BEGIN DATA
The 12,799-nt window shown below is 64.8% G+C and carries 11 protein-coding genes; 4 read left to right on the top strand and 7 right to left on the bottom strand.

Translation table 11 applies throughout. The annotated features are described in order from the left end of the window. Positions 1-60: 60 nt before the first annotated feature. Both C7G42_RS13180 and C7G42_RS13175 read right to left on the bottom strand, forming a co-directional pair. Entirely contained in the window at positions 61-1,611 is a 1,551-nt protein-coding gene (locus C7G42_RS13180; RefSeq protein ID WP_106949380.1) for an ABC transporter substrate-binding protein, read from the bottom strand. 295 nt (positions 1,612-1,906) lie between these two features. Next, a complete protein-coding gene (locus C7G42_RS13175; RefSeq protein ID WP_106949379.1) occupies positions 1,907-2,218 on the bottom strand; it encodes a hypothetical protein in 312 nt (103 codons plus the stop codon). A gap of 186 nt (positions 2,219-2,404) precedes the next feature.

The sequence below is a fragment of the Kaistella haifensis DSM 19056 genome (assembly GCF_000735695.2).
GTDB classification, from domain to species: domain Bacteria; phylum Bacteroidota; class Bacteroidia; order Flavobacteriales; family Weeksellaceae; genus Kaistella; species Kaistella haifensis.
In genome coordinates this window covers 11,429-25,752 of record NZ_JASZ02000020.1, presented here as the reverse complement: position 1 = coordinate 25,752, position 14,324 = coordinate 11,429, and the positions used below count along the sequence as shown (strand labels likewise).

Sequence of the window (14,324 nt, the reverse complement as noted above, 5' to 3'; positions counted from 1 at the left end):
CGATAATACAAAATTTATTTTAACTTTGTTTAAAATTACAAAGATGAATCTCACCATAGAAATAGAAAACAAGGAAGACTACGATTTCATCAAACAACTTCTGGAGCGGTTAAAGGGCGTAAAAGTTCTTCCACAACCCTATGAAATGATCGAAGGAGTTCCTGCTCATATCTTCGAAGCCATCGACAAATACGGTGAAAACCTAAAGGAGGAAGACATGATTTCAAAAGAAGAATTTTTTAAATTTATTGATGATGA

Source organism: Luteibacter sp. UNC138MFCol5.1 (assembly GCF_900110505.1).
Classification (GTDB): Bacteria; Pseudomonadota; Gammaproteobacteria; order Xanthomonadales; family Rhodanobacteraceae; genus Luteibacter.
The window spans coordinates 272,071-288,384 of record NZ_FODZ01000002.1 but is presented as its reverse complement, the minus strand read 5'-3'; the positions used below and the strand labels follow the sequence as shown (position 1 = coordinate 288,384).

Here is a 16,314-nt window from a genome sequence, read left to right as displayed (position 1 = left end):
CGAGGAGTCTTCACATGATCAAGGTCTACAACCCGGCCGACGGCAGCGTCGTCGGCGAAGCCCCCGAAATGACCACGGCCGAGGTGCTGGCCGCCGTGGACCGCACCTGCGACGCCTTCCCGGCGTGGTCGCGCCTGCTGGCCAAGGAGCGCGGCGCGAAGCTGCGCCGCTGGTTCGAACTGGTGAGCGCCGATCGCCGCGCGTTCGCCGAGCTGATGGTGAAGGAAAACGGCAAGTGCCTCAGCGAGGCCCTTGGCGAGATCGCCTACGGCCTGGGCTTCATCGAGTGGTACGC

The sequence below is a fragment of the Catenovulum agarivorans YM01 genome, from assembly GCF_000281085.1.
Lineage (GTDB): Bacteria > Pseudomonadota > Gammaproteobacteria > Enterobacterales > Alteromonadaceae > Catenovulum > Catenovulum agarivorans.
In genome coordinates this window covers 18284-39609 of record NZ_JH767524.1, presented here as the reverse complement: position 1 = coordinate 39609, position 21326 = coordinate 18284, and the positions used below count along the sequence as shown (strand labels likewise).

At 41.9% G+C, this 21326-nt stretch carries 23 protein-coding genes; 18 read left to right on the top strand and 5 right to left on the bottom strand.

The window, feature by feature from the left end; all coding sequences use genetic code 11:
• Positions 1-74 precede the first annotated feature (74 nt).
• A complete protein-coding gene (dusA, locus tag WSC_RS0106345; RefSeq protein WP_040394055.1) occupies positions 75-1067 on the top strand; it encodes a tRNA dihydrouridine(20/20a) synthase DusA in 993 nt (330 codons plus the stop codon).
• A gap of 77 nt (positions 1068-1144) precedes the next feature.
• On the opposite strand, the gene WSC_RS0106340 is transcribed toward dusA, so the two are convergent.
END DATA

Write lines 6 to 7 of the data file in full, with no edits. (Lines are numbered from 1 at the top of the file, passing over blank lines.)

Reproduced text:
Sequence of the window (14,324 nt, the reverse complement as noted above, 5' to 3'; positions counted from 1 at the left end):
CGATAATACAAAATTTATTTTAACTTTGTTTAAAATTACAAAGATGAATCTCACCATAGAAATAGAAAACAAGGAAGACTACGATTTCATCAAACAACTTCTGGAGCGGTTAAAGGGCGTAAAAGTTCTTCCACAACCCTATGAAATGATCGAAGGAGTTCCTGCTCATATCTTCGAAGCCATCGACAAATACGGTGAAAACCTAAAGGAGGAAGACATGATTTCAAAAGAAGAATTTTTTAAATTTATTGATGATGA